Most of my sources first came from guests on podcasts I usually listen to, that I then followed and researched. From one expert or doctor to another, I read and researched and compared facts and data for many weeks. In early 2023, I felt I had enough information to pull the trigger!

So, what is it exactly that I eat?

I’m going to keep it simple, but if you want to go deeper into the subject of anti-inflammatory nutrition, there are many resources online to get your started.

I removed a few items from my diet altogether, or reduced them to a minimum. These are gluten, sugar, mostly refined, processed foods, soy and corn as well as dairy. Now, I like to be balanced in anything I do. And so, I may make exceptions every now and then, like for instance when we visit friends and family or eat at the restaurant. But overall, I have been trying to be selective and keep the exceptions minimal.

few changes That made a difference

  • Find many substitutes to ingredients I use like mayonnaise, soy sauce, pasta and milk.
  • Opt for vegan option in products like butter.
  • Make sure our diet is protein rich and that we eat in a certain order: veggies, proteins followed by carbs and sugars.
  • Try to go for grass fed and organic where possible.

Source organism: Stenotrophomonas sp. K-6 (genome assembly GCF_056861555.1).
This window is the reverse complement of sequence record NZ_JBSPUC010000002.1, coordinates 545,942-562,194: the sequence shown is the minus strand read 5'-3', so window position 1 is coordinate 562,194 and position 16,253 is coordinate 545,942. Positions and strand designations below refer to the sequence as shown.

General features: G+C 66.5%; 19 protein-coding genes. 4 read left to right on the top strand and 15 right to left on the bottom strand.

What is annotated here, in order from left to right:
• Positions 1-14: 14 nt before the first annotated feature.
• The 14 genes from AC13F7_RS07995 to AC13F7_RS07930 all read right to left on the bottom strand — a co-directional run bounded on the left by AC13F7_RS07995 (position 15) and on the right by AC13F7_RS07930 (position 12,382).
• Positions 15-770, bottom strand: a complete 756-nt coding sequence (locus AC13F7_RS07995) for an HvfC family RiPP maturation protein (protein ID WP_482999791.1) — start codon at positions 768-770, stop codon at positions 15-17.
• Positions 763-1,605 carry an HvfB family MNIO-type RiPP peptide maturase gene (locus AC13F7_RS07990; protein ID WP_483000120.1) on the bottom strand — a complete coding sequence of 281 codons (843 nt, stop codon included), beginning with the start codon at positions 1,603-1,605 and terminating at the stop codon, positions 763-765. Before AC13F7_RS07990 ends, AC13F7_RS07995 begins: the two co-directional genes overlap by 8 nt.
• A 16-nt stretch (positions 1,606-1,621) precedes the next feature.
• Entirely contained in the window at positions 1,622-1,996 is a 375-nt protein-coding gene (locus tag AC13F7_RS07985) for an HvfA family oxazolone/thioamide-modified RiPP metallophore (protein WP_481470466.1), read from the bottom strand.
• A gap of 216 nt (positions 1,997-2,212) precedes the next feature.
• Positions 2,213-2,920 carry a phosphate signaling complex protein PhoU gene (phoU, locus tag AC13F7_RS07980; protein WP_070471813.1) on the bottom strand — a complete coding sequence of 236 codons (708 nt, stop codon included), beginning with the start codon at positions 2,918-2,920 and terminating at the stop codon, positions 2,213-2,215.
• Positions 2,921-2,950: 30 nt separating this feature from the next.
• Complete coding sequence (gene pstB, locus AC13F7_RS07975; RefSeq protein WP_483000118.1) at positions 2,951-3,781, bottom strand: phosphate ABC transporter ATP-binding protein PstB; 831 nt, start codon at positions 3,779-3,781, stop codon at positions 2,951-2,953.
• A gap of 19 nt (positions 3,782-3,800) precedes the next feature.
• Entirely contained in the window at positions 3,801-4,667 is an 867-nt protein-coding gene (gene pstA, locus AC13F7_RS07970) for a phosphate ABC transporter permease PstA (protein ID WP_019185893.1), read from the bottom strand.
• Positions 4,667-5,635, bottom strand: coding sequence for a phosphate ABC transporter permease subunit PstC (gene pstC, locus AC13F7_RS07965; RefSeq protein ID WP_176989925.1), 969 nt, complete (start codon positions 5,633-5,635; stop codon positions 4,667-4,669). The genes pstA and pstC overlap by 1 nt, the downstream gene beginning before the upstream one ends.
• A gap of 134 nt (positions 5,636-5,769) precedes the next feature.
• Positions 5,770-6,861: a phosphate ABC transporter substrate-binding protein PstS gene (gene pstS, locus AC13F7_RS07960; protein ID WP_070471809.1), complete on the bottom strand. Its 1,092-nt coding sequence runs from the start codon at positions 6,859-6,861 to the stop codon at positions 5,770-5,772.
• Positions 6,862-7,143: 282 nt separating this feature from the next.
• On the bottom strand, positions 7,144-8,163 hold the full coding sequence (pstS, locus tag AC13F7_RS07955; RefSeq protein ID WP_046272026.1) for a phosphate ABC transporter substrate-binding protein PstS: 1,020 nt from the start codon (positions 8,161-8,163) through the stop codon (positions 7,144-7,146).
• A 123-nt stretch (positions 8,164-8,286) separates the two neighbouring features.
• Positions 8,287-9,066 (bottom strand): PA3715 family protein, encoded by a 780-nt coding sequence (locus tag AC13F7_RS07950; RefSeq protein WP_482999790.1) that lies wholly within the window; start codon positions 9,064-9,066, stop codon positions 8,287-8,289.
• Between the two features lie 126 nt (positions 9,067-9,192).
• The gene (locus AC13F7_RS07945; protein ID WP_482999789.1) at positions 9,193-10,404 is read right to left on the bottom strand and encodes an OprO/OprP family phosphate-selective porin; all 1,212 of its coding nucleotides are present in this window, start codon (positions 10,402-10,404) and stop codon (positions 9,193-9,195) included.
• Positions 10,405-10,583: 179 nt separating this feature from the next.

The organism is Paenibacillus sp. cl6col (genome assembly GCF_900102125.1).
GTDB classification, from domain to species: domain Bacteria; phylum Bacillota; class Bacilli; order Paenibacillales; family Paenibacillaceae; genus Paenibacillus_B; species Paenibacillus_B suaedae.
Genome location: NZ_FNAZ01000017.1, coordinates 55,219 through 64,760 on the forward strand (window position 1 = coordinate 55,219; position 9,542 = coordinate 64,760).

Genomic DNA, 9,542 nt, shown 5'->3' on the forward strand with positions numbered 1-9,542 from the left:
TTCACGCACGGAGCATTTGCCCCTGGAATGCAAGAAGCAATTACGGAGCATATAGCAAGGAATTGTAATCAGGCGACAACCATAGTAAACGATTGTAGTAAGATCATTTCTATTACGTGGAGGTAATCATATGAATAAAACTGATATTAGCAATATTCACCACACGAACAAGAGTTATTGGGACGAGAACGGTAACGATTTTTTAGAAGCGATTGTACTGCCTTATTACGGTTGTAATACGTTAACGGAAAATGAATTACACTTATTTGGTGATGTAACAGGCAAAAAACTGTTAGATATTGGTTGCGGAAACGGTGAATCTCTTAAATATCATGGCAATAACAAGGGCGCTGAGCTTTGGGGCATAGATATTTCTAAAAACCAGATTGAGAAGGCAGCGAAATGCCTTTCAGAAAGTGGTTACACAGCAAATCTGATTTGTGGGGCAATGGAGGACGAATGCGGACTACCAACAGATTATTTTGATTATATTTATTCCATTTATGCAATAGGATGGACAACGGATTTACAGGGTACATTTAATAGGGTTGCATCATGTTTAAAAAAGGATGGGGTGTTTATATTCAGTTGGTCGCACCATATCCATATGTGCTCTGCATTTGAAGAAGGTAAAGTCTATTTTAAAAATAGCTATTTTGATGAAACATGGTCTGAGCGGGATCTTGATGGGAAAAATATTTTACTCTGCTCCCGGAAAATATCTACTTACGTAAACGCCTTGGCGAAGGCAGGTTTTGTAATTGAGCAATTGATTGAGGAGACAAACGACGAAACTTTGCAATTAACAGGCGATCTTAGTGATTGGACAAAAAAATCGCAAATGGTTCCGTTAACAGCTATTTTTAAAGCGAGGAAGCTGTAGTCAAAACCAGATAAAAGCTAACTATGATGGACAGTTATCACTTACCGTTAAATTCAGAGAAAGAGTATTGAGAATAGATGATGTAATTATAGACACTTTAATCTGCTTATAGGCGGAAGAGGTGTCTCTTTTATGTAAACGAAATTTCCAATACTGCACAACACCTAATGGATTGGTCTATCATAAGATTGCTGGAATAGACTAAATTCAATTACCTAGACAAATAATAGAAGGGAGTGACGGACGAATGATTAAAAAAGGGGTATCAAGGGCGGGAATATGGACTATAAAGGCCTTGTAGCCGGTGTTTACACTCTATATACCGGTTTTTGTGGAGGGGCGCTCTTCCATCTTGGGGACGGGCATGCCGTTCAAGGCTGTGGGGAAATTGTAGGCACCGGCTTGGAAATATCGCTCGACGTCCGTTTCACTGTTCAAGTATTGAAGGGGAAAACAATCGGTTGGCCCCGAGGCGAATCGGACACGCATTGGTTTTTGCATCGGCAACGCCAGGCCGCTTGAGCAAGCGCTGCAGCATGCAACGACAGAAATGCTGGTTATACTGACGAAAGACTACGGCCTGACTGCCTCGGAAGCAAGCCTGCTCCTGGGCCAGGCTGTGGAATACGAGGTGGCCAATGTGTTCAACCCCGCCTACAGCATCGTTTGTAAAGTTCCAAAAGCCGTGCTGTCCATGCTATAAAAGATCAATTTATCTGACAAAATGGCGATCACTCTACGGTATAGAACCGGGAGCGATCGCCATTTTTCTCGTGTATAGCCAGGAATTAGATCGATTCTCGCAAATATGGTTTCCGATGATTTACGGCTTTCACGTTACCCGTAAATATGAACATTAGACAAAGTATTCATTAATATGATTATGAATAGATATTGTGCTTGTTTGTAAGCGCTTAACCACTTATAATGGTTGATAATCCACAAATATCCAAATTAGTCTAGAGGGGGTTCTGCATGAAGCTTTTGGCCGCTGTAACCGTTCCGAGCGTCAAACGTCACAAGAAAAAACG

• Practice intermittent fasting.
  • Reduced coffee to one a day most of the time, and opt for a matcha in the afternoon instead.
  • I’m still working on increasing my daily water intake.

I’ve also established a morning and night routine. It’s not directly related to food but definitely a part of a healthier lifestyle.

How do I cook an anti-inflammatory based nutrition?

When I first started my anti-inflammatory nutrition, I was trying to research and look for recipes and replacement ingredients. However, once you understand how to read labels and ingredient lists, what you should be prioritizing and taking out of your nutrition, it becomes easy. Now, I take almost any recipe I usually make and adapt it for a healthier version. Otherwise, I simply replace ingredients for the substitutes I found. It’s really not complicated at all to eat healthy.

What are the impacts?

Well, ever since I changed how we eat, we have seen many benefits:

  • I have no more or almost never stomach pain which I believe was due to inflammation.
  • I got rid of the bloating the cramping and so on.
  • I also feel more energized and don’t usually feel the need to snack or crave sweets.
  • I lost the excess weight I had put on and I feel better, even though this change didn’t aim at weight loss, it did help me get back to my previous weight.

Overall, it has been such a positive change, and I am so glad I learnt more about all this. I always thought I at healthy but what I thought was, is in fact not! As I mentioned, if you’re looking to adopt an anti-inflammatory nutrition, please do your research and ask your physician or a functional medicine doctor as every case is different and may require special attention to some things.

Some resources that helped me with the anti-inflammatory nutrition:

Dr. Mark Hyman
Dr. Will Cole
Dr. Daniel Amen
Dr. Amy Shah

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2 Comments

  1. There is definately a lot to find out about this subject.
    I really like all of the points you’ve made.